The Untold Story of Pearl Harbor
Member of the Doolittle Raid and a Prisoner of Japan
I WAS A PRISONER OF JAPAN
I was a prisoner of Japan for forty long months, thirty-four of them in solitary confinement
When I flew as a member of General Jimmy Doolittle's squadron on the first raid over Japan on April
18th, 1942, my heart was filled with bitter hatred for the people of that nation. When our plane ran out of
gas, and the members of the crew of my plane had to parachute down into Japanese-held territory in China and
were captured by the enemy, the bitterness of my heart against my captors seemed more than I could bear.
Taken to Tokyo with the survivors of another of our planes, we were imprisoned and beaten, half-starved, and
denied by solitary confinement even the comfort of association with one another, these terrible tortures taking
place at Tokyo, Shanghai, Nanking and Peiping. Three of my buddies, Dean Hallmark, Fill Farrow and Harold Spatz,
were executed by a firing squad about six months after our capture, and fourteen months later another of them, Bob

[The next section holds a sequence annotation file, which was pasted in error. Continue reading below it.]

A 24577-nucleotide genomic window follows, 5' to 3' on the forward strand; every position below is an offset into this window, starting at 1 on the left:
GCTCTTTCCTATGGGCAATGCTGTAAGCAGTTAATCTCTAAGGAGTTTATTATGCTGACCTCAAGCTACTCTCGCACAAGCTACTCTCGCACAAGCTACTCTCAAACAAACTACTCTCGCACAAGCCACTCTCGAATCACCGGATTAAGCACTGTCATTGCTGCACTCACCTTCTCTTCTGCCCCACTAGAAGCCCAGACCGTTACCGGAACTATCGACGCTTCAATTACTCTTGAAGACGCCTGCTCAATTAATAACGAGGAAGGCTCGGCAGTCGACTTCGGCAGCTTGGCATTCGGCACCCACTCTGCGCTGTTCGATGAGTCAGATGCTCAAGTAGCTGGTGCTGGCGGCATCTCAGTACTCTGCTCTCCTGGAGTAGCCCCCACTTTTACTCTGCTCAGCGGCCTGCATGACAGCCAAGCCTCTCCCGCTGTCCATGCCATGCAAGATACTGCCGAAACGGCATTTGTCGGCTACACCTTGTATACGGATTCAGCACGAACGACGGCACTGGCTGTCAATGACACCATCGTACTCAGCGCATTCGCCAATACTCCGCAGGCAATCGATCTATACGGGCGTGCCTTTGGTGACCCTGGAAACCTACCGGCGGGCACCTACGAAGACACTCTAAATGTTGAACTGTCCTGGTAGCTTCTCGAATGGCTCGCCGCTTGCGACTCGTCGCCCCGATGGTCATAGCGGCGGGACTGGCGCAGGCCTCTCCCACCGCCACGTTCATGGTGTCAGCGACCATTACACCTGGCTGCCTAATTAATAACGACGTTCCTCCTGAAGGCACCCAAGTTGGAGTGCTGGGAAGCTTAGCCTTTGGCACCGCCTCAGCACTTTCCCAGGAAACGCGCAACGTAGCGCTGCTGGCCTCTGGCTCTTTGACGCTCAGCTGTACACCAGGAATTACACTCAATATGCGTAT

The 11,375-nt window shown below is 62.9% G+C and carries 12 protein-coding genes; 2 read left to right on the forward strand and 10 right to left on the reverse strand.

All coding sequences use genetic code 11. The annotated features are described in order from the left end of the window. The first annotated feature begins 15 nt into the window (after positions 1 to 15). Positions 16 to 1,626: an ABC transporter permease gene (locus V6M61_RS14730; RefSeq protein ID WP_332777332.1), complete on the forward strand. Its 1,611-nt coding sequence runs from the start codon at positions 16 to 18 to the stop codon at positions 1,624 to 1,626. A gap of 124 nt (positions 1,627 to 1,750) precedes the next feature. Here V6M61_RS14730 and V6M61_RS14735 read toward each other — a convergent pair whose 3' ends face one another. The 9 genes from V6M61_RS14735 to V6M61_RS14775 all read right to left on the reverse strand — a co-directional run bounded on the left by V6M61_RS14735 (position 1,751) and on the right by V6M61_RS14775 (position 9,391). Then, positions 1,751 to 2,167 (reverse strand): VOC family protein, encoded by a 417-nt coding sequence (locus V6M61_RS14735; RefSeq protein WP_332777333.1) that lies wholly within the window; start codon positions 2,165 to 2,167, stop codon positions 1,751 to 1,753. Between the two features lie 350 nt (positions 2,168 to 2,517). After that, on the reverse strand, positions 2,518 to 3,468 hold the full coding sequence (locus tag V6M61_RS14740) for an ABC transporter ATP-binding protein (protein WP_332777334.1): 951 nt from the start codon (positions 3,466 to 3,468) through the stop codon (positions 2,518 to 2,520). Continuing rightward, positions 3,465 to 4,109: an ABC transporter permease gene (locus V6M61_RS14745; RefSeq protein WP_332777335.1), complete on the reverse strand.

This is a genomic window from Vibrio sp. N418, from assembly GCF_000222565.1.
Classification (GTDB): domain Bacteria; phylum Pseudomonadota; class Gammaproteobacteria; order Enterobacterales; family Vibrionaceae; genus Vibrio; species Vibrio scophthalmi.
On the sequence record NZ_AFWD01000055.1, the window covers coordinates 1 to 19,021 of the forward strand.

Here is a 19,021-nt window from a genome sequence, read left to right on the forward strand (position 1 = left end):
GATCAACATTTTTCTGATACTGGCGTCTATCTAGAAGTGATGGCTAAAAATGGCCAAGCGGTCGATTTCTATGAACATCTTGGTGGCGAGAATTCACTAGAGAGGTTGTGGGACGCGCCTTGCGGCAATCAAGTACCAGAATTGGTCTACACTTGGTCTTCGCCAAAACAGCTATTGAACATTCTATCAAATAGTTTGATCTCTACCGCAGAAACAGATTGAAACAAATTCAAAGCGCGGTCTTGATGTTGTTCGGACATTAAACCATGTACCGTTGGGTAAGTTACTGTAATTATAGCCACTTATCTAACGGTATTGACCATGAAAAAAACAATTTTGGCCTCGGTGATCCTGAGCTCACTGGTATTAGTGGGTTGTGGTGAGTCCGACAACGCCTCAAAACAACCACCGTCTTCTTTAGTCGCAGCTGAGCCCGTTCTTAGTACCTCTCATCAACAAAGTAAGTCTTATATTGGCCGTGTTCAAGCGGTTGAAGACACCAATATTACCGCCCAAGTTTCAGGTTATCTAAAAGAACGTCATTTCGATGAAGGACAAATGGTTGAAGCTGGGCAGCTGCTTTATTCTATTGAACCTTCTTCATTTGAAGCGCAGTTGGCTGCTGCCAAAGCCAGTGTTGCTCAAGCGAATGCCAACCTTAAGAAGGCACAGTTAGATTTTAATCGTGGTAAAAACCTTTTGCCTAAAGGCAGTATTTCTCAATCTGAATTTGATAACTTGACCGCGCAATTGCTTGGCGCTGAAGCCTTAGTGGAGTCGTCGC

Meder [a strong Christian], died of slow starvation. My hatred for the Japanese people nearly drove me
It was soon after Meder's death that I began to ponder the cause of such hatred between members of the human
race. I wondered what it was that made the Japanese hate the Americans, and what made me hate the Japanese. my
thoughts turned toward what I had heard about Christianity changing hatred between human beings into real brotherly
love, and I was gripped with a strange longing to examine the Christian's Bible to see if I could find the secret.
I begged my captors to get a Bible for me. At last, in the month of May, 1944, a guard brought the Book, but told
me I could have it for only three weeks.
I eagerly began to read its pages. Chapter after chapter gripped my heart. In due time I came to the books of
the prophets, and found that their every writing seemed focused on a divine Redeemer from sin, one who was to be
sent from heaven to be born in the form of a human babe. Their writings so fascinated me that I read them again and
again until I had earnestly studied them through six times. Then I went on into the New Testament, and there read
of the birth of Jesus Christ, the one who actually fulfilled the very prophecies of Isaiah, Jeremiah, Micah and the